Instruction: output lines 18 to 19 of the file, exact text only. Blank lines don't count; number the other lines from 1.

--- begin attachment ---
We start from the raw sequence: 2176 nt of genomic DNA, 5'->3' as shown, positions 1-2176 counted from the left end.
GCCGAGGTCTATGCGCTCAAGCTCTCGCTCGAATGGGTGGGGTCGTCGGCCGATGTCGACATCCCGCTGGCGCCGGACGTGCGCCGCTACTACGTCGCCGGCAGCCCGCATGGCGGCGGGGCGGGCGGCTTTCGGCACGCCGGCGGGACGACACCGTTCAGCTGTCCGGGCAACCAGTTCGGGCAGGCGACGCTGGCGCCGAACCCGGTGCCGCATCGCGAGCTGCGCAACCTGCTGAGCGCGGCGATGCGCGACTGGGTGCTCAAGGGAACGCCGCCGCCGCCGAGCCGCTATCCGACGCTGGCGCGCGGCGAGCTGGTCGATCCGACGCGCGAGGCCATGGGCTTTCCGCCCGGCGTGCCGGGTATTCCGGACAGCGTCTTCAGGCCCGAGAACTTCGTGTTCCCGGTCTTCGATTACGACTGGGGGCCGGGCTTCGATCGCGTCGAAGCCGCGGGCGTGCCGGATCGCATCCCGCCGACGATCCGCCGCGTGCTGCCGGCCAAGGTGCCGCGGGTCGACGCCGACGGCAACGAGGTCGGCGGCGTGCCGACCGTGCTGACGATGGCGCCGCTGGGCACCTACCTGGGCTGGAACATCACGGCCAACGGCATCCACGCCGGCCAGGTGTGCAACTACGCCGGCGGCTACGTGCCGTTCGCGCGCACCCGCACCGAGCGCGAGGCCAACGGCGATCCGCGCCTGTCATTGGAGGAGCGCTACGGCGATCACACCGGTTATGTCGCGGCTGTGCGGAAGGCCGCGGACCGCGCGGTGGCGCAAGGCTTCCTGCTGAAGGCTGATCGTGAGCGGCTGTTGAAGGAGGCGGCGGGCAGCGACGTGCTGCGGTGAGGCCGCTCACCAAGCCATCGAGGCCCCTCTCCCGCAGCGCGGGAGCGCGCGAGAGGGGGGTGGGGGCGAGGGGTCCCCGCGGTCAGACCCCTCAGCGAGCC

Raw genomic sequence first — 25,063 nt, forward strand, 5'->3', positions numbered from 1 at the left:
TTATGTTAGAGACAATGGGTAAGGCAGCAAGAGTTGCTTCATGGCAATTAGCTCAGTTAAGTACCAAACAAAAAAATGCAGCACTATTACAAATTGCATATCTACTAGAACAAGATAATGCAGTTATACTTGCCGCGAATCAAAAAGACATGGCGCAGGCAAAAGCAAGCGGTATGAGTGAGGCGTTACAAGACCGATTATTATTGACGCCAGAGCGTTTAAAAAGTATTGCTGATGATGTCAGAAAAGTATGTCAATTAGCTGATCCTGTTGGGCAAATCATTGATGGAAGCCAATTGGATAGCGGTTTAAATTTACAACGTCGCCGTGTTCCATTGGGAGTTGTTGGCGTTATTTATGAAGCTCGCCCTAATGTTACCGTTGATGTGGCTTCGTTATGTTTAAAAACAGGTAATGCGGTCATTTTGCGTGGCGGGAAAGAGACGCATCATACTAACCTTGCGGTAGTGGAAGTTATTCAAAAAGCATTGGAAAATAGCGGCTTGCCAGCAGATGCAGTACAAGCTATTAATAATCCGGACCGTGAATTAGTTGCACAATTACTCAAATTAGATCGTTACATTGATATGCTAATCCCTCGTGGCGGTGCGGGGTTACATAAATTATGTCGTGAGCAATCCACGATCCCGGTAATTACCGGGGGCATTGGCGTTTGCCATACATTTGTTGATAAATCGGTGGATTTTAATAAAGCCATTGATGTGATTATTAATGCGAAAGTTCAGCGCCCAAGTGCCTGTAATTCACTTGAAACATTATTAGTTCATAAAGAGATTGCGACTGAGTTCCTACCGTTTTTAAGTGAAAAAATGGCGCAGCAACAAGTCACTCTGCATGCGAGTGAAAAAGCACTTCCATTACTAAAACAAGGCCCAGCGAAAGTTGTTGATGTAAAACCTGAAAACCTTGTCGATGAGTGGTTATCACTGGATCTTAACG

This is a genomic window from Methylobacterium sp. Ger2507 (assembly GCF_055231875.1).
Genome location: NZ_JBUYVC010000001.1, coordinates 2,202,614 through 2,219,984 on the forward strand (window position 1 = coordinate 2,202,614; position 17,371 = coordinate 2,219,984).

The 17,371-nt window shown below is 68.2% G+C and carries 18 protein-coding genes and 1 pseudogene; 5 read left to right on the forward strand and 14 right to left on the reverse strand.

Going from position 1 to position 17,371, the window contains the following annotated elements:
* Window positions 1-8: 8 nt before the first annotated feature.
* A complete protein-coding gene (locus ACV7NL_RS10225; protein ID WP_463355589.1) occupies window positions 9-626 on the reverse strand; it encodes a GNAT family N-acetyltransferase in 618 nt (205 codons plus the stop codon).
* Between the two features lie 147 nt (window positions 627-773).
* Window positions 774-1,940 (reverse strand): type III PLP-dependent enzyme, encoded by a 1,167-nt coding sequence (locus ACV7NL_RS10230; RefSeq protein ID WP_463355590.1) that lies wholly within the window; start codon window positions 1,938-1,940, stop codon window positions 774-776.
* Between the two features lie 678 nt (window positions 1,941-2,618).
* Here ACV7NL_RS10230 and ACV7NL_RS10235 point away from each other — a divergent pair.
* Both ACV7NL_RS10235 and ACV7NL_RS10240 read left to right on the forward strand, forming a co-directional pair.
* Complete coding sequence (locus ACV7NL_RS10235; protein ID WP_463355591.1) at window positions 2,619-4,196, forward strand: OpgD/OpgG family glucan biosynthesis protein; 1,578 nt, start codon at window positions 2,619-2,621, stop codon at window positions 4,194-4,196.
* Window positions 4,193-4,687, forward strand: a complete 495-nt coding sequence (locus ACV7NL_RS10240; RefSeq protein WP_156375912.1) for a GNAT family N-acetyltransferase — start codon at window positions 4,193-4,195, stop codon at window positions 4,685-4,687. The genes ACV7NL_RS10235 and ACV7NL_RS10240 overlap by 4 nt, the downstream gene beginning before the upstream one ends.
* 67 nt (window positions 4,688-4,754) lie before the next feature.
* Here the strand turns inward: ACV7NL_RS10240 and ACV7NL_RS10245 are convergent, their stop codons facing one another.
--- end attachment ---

* 67 nt (window positions 4,688-4,754) lie before the next feature.
* Here the strand turns inward: ACV7NL_RS10240 and ACV7NL_RS10245 are convergent, their stop codons facing one another.